The USA and France have not always had the friendliest of relations, but we do have France to thank for the idea of the Statue of Liberty as well as its construction. In fact, the statue was a gift from the people of France. One man, Edouard de Laboulaye, had the idea. He was very opposed to slavery, and he was a huge supporter of President Abraham Lincoln. When the Civil War ended and the 13th amendment to the US Constitution was passed that abolished slavery, Laboulaye thought the best way commemorate these important acts of freedom and democracy would be a significant monument with a liberty theme.
It wasn’t until he met a willing sculptor by the name of Auguste Bartholdi that the idea started to really take shape and gain support from both sides of the Atlantic Ocean. Bartholdi discovered he had a passion for designing large monuments, but his first attempt to secure a commission, for a lighthouse statue in Egypt, did not receive support. He was more than happy to find out about Laboulaye’s idea and worked hard to make it happen.
Meanwhile, a lot of money had to be raised and both countries were having trouble coming up with the funds. France was to handle the statue while the US was to handle the pedestal. They both eventually met their goals, but it took longer than they thought it would. Remember that Laboulaye first had his idea back in 1865, and it wasn’t until 1886 that the statue was finally completed finished, installed and dedicated. That’s 21 years of trying to make it happen.
Bartholdi came to the United States a number of times to work on his ideas and help solidify the support needed to pull the whole project off. On one of his trips, he saw Bedloe’s Island as he was coming into New York by ship and just knew that was the right location for Lady Liberty. Pieces of the statue were put on display in both countries as they were finished in order to help with fundraising. In the US, it was newspaper man Joseph Pulitzer who put an appeal out to the masses through his paper that resulted in what might be called the first micro-donation campaign that raised more than $100,000 needed to finish the Pedestal, with donations that were mostly a dollar or less. The poem, a sonnet written by Emma Lazarus (with the famous “give me your tired, your poor…” lines) was also a part of the fundraising effort.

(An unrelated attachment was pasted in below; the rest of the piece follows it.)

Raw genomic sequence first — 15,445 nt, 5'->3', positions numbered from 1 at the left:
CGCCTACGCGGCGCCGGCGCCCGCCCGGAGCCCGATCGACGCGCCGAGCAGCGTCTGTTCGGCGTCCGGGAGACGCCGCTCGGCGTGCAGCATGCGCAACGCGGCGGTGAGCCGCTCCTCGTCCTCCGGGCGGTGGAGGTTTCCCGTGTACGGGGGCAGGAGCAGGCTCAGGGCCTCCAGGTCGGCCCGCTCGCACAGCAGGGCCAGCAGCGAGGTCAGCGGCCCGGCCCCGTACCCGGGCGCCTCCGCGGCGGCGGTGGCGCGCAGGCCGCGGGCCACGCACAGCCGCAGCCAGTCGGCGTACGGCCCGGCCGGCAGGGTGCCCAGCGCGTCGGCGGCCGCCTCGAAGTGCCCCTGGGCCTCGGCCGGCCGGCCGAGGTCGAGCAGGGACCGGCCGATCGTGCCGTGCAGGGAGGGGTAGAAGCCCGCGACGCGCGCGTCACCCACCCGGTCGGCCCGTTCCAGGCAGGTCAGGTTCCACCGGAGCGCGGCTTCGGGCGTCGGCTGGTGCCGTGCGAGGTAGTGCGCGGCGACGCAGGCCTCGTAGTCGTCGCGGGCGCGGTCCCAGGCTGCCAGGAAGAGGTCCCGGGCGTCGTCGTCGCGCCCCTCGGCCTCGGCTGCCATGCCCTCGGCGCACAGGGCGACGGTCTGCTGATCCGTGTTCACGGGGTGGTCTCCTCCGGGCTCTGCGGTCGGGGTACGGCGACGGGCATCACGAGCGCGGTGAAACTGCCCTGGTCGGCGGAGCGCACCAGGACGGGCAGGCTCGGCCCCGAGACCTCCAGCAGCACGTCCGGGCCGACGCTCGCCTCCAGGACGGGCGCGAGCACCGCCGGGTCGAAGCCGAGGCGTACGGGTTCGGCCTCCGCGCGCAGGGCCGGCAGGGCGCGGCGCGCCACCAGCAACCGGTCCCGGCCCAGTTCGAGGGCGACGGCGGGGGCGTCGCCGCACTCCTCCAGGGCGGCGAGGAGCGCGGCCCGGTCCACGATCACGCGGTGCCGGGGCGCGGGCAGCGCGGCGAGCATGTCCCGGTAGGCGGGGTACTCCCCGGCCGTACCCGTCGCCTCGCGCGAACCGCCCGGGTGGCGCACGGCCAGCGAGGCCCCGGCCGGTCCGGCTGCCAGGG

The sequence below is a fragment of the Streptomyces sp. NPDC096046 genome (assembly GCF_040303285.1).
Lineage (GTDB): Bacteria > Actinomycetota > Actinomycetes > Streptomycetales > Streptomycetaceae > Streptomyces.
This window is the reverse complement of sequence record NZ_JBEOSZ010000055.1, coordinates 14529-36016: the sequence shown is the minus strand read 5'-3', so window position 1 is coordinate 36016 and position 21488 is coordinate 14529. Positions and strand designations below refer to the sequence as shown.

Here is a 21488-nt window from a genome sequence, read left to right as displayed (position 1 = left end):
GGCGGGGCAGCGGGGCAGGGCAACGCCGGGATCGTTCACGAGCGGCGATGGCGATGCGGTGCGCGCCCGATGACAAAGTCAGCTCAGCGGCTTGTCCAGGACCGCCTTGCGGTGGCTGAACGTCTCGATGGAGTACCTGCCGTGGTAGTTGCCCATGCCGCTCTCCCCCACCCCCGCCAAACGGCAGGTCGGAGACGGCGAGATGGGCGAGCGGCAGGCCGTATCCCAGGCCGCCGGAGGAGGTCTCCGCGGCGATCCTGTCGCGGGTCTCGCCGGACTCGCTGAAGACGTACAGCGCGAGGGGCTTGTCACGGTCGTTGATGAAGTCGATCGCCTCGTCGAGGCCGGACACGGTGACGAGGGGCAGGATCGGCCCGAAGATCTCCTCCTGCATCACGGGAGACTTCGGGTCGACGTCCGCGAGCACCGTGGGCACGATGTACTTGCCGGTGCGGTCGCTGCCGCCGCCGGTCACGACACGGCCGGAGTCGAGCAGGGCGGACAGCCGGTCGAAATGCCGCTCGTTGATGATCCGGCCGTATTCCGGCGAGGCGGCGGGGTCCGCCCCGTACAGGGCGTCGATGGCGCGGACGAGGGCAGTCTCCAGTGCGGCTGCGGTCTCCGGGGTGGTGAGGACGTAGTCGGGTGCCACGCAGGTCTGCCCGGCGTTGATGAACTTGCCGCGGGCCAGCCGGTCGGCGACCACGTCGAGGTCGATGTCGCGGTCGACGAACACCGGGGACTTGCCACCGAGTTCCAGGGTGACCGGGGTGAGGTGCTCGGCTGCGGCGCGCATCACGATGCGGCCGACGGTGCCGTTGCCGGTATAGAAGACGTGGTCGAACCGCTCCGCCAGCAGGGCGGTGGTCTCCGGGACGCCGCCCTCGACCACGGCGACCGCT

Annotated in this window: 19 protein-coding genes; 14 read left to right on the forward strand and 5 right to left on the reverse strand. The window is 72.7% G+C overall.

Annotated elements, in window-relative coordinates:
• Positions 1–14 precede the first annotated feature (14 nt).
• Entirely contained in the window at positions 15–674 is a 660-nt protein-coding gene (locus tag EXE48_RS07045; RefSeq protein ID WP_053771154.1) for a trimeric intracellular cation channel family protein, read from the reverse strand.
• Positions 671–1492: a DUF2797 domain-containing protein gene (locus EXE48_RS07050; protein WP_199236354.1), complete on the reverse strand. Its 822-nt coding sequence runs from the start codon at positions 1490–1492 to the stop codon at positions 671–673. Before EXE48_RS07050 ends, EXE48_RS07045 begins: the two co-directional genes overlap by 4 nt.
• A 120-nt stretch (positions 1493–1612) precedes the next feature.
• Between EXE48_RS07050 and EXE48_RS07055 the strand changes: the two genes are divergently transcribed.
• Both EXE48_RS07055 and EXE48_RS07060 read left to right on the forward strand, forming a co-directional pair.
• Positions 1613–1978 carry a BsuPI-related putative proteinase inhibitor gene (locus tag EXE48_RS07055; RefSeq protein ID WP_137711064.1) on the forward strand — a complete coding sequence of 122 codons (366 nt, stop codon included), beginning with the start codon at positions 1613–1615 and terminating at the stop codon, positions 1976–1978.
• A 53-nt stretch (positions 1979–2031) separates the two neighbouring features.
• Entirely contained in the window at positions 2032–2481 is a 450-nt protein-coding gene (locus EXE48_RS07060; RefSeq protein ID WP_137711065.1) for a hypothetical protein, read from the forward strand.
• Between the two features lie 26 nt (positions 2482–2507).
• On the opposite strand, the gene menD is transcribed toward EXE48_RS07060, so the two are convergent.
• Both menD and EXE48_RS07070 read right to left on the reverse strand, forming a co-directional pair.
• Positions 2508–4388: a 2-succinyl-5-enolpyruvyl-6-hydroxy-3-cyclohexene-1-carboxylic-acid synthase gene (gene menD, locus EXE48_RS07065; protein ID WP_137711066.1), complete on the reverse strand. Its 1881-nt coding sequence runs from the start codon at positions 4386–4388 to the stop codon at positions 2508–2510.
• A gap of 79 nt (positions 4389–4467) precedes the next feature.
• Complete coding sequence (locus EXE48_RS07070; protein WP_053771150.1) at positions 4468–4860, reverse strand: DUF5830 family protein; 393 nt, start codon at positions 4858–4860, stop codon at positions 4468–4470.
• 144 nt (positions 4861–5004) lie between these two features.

The Liberty Island Museum is housed in the lobby of the Pedestal building. Its exhibits chronicle the incredible 21-year journey of Lady Liberty from an idea of Edouard de Laboulaye to the gargantuan yet elegant copper statue designed by French sculptor Auguste Bartholdi.
Closely related to the Statue of Liberty, and located just a short, 1-mile ferry ride from Liberty Island is Ellis Island and its Immigration Museum. If you’re going to go to one, you owe it to yourself to go to both. 12 million people came through Ellis Island hoping for a better life in America. However, as of this writing in 2014, Ellis Island is still closed because of the effects of Superstorm Sandy.